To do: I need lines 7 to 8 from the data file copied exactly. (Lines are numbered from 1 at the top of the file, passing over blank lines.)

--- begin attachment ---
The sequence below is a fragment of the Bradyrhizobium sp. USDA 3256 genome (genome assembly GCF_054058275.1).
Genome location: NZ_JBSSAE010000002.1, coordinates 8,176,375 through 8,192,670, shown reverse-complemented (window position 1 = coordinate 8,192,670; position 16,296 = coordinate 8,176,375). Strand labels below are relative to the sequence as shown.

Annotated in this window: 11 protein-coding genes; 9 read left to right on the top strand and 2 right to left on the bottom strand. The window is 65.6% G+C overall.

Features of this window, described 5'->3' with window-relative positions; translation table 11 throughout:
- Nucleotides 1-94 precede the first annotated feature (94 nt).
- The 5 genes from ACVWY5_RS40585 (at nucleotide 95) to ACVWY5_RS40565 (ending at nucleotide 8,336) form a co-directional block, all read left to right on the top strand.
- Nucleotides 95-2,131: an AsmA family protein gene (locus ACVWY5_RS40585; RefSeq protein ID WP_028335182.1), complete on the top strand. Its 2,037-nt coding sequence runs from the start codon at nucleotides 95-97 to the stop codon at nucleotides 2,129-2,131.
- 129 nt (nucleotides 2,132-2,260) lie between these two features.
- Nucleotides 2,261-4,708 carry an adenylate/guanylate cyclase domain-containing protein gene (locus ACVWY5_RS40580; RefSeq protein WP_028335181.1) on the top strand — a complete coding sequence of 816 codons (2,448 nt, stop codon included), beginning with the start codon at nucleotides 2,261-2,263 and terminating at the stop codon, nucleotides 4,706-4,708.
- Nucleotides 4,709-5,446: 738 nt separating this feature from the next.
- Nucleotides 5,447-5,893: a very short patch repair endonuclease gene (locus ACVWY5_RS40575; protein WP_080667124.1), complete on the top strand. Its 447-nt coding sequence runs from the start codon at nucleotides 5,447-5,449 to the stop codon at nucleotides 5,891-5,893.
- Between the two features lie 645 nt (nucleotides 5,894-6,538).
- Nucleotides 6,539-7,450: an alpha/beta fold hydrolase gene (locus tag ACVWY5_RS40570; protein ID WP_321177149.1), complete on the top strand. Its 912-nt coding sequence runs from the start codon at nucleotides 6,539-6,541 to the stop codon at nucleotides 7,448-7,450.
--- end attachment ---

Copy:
- Nucleotides 95-2,131: an AsmA family protein gene (locus ACVWY5_RS40585; RefSeq protein ID WP_028335182.1), complete on the top strand. Its 2,037-nt coding sequence runs from the start codon at nucleotides 95-97 to the stop codon at nucleotides 2,129-2,131.
- 129 nt (nucleotides 2,132-2,260) lie between these two features.